Endoscopy 2021; 53(09): E330-E331
DOI: 10.1055/a-1275-9571
E-Videos

Direct peroral cholangioscopic retrieval of an inward migrated plastic stent lodged in the cystic duct and liver hilum

Elmer Hoekstra
Department of Gastroenterology and Hepatology, Leiden Universitair Medisch Centrum (LUMC), Albinusdreef 2, Leiden, Netherlands
,
Roeland Veenendaal
Department of Gastroenterology and Hepatology, Leiden Universitair Medisch Centrum (LUMC), Albinusdreef 2, Leiden, Netherlands
,
Akin Inderson
Department of Gastroenterology and Hepatology, Leiden Universitair Medisch Centrum (LUMC), Albinusdreef 2, Leiden, Netherlands
› Author Affiliations

Endoscopic sphincterotomy and stone extraction are widely performed as a primary intervention for patients with common bile duct (CBD) stones, with or without cholangiosepsis, with a high success rate and a relatively low complication rate [1]. When CBD stone removal is not successful, a plastic stent can be placed as a salvage therapy to achieve drainage, especially in the septic patient. It has also been shown that placement of biliary plastic stent prevents stone impaction and cholangitis [2]. The most common problem is stent migration occurring up to 5 % proximal (into the duct) and 6 % distal (out of the duct) [3]. Several techniques have been described to retrieve inward migrated stents with high success rates [4] [5]. However, sometimes the endoprosthesis ends up in a very tricky position where your usual techniques might not be sufficient, as presented in the following case.

We present a case of a 90-year-old woman who presented to the emergency department with acute abdominal pain in the right upper quadrant, jaundice, fever, tachycardia, and hypotension. Computed tomography scan showed a large CBD stone with a dilated biliary tree ([Fig. 1]). Under the working diagnosis of cholangiosepsis, intravenous fluids and antibiotics were initiated and a quick endoscopic retrograde cholangiopancreatography (ERCP) under conscious sedation (midazolam and fentanyl) was executed. After the endoscopic sphincterotomy was performed, a large 13-mm CBD stone was observed, which could not be retrieved with a basket/balloon. To ensure drainage, a 7-cm 10-Fr plastic endoprosthesis was placed in the common bile duct. The patient recovered well after this procedure and was discharged home after several days. An ERCP under deep sedation (propofol) was scheduled for the stone extraction 2 months later.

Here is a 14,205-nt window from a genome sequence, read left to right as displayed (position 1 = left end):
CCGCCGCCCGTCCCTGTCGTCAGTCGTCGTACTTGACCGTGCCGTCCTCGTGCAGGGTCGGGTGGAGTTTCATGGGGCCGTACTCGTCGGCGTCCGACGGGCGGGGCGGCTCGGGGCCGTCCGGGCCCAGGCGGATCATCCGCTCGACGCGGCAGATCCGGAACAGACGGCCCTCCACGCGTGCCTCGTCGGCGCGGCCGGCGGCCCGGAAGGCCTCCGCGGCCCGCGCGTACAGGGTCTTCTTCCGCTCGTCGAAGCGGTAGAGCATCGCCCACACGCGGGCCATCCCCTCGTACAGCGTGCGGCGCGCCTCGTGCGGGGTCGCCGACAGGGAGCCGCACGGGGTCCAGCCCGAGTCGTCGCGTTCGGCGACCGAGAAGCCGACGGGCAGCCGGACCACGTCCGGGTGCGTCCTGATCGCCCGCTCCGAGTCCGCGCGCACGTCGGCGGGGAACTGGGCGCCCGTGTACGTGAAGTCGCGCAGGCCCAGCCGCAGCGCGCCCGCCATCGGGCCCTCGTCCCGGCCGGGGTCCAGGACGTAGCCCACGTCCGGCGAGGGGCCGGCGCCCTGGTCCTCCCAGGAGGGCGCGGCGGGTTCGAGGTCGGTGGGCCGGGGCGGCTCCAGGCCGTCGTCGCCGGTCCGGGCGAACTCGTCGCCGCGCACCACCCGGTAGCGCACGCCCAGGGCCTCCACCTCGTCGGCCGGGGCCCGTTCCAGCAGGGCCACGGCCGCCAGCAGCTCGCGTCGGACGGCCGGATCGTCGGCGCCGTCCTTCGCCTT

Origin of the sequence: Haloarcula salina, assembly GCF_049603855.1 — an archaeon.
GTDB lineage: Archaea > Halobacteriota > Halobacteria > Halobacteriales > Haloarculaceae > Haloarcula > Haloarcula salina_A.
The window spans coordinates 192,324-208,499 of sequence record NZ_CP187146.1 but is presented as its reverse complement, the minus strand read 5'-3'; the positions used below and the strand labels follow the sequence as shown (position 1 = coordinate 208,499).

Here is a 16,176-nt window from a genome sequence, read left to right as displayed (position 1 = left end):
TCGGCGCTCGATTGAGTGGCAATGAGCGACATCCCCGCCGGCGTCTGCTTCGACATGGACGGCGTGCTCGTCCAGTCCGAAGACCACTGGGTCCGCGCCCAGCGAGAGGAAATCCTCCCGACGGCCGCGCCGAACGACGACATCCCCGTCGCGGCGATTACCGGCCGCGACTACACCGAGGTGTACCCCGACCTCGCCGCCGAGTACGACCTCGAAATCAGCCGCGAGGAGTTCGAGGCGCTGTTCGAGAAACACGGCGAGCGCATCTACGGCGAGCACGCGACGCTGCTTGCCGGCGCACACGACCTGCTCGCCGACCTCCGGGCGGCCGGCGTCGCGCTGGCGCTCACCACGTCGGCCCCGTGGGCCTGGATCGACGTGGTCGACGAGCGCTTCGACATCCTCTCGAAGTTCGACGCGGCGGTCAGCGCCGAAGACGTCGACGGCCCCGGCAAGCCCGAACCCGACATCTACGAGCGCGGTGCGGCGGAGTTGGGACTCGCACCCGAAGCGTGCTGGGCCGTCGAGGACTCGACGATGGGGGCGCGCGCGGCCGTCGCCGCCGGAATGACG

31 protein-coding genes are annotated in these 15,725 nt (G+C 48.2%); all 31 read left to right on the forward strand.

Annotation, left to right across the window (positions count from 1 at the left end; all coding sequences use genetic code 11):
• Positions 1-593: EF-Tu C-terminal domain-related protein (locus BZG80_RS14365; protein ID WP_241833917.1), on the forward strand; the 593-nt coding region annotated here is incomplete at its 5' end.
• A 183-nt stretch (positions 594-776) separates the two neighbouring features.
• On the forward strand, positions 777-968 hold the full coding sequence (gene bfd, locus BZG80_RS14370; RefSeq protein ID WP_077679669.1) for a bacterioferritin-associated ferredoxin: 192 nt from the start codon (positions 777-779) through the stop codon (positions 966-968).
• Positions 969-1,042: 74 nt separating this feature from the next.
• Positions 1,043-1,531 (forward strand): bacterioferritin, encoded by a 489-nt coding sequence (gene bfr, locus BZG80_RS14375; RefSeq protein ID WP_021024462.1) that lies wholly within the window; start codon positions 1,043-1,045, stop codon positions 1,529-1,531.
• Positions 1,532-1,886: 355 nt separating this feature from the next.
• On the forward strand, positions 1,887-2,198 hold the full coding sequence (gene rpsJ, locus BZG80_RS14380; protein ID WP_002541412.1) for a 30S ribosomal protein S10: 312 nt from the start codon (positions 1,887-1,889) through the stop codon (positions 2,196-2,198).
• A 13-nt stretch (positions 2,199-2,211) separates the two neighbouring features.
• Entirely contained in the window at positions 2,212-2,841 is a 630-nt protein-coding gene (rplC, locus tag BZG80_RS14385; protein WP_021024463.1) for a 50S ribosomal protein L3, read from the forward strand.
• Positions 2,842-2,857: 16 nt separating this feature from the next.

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Fig. 1 Coronal computer tomography showing a large common bile duct stone with dilated bile ducts.

The previously placed endoprosthesis was not visible upon introduction. On fluoroscopy, the 13-mm CBD stone was still in situ and the endoprosthesis appeared to be migrated deeply inwards into the liver ([Fig. 2]). After dilatation of the ampulla, the CBD stone could be removed easily with an extraction balloon. Thereafter, multiple attempts to grasp the inward migrated stent were performed, however there was not enough grip to extract the stent ([Fig. 3]). Next, direct peroral cholangioscopy was used in an attempt to remove the stent under direct sight using an extraction balloon and grasping forceps ([Fig. 4]). However, we found that the distal end of the stent was stuck with the flank of the stent in the cystic duct.

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Fig. 2 Fluoroscopic image showing large common bile duct stone with deeply inward migrated plastic endoprosthesis.
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Fig. 3 Fluoroscopic image showing an attempt to grab the plastic stent using a grasping forceps.
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Fig. 4 Direct peroral cholangioscopic image of attempt to remove the endoprosthesis with a balloon catheter.

So now what? Using a 1-mm snare and a 0.025-inch guidewire (both through the same 2.4-mm working channel of the nasoendoscope), we finally succeeded in creating a grasping method to capture the stent ([Video 1]). After tightening against the endoscope, the stent could be removed successfully ([Video 1]).

Video 1 Inward migrated plastic stent lodged in the cystic duct and liver hilum retrieved via direct peroral cholangioscopy.


Quality:

This case shows an inventive method for a very uncommon problem. However, it highlights the endless possibilities that are available nowadays for endoscopic biliary interventions.

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Publication History

Publication Date:
23 October 2020 (online)

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